In nautical terms, cardinals are danger markers in shipping channels. There are four types of cardinal, each corresponding to one of the four main points on the compass; north, east, south and west. They are painted black and yellow, have different set flashes at night, and are surmounted by two black triangles which denote the cardinal type. They are identified in the following ways;

     //\\      North Cardinal
     ||||      Two upward triangles
     ||||      Black stem with yellow base
     |  |      Constantly flashing white light
   ./    \.

     \\//      East Cardinal
     ||||      One upward, one downward pointing triangle (an 'East'er egg)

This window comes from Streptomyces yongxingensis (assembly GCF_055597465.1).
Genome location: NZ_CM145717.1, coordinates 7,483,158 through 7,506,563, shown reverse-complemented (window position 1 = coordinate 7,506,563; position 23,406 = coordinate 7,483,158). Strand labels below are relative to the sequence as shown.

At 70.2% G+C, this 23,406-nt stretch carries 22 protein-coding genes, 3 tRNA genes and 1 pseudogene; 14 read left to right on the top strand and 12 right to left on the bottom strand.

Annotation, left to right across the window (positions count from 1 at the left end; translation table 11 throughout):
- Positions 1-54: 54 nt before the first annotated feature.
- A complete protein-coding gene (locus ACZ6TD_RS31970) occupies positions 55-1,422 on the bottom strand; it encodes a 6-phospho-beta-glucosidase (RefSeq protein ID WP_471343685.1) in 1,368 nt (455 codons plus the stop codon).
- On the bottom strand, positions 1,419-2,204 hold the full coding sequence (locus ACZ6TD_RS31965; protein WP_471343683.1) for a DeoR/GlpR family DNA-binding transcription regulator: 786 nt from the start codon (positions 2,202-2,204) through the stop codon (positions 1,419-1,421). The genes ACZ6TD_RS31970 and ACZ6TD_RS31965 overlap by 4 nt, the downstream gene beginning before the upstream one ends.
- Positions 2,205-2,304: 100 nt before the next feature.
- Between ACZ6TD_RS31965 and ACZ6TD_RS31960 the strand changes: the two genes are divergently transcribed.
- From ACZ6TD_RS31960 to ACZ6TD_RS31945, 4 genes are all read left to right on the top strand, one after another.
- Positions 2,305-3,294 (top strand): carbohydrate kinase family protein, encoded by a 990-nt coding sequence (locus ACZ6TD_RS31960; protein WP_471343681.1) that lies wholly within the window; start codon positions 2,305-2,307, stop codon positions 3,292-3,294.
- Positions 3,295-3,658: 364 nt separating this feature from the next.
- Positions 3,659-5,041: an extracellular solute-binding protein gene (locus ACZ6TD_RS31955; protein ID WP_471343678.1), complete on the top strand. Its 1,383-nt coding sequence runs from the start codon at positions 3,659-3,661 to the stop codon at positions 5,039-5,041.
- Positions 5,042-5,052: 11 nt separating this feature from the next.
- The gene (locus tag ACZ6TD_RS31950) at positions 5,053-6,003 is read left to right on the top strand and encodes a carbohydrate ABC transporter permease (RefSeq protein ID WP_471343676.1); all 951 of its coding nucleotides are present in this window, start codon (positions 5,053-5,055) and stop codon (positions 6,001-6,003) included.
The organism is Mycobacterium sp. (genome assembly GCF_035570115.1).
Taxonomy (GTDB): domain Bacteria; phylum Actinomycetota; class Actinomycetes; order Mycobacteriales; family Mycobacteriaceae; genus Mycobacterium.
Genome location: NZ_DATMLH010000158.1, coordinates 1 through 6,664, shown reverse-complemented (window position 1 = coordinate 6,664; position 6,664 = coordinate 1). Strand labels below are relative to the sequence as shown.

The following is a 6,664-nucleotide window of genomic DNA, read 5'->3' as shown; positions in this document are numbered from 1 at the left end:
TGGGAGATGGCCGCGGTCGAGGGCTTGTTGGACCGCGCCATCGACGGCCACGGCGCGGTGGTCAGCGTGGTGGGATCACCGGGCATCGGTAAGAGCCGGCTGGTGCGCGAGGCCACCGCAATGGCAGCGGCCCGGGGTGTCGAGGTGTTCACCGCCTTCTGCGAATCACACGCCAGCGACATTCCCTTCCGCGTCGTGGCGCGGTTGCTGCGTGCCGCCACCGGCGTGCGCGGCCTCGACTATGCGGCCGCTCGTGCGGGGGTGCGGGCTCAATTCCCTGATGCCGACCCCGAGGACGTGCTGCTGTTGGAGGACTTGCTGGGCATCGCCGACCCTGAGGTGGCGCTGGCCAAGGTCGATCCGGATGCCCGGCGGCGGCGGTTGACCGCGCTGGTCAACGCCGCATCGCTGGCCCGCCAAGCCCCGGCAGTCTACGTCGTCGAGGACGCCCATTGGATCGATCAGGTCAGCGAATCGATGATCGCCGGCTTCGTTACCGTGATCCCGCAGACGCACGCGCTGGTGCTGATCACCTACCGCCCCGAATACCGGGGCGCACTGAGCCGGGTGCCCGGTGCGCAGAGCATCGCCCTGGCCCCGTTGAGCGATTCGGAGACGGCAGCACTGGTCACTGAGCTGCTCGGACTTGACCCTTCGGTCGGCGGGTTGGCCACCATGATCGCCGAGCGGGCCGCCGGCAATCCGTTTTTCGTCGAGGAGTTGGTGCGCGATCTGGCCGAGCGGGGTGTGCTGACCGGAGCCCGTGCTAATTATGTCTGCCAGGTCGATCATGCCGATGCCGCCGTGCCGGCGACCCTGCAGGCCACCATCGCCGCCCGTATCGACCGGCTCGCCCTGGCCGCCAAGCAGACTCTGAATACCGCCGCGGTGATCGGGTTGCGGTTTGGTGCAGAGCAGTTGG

|  |      Stem is black - yellow - black
     |  |      Flashes white three times per cycle

     \\//      South Cardinal
     |  |      Two downward pointing triangles
     |  |      Yellow Stem with black base
     ||||      Flashes white for six short and one long per cycle (seven altogether) 

     //\\       West Cardinal
     |  |       One downward, one upward pointing triangle (shaped like Mae West)
     ||||       Stem is yellow - black - yellow
     ||||       Flashes white nine time per cycle
   ./    \.

If you encounter a cardinal marker when at sea, you should pass it keeping it on the side it marks. For example, you would stay on the north side of a north cardinal. They are commonly used to mark sandbanks, spits or obstructions in a river channels and are, like most buoys, best identified at night.

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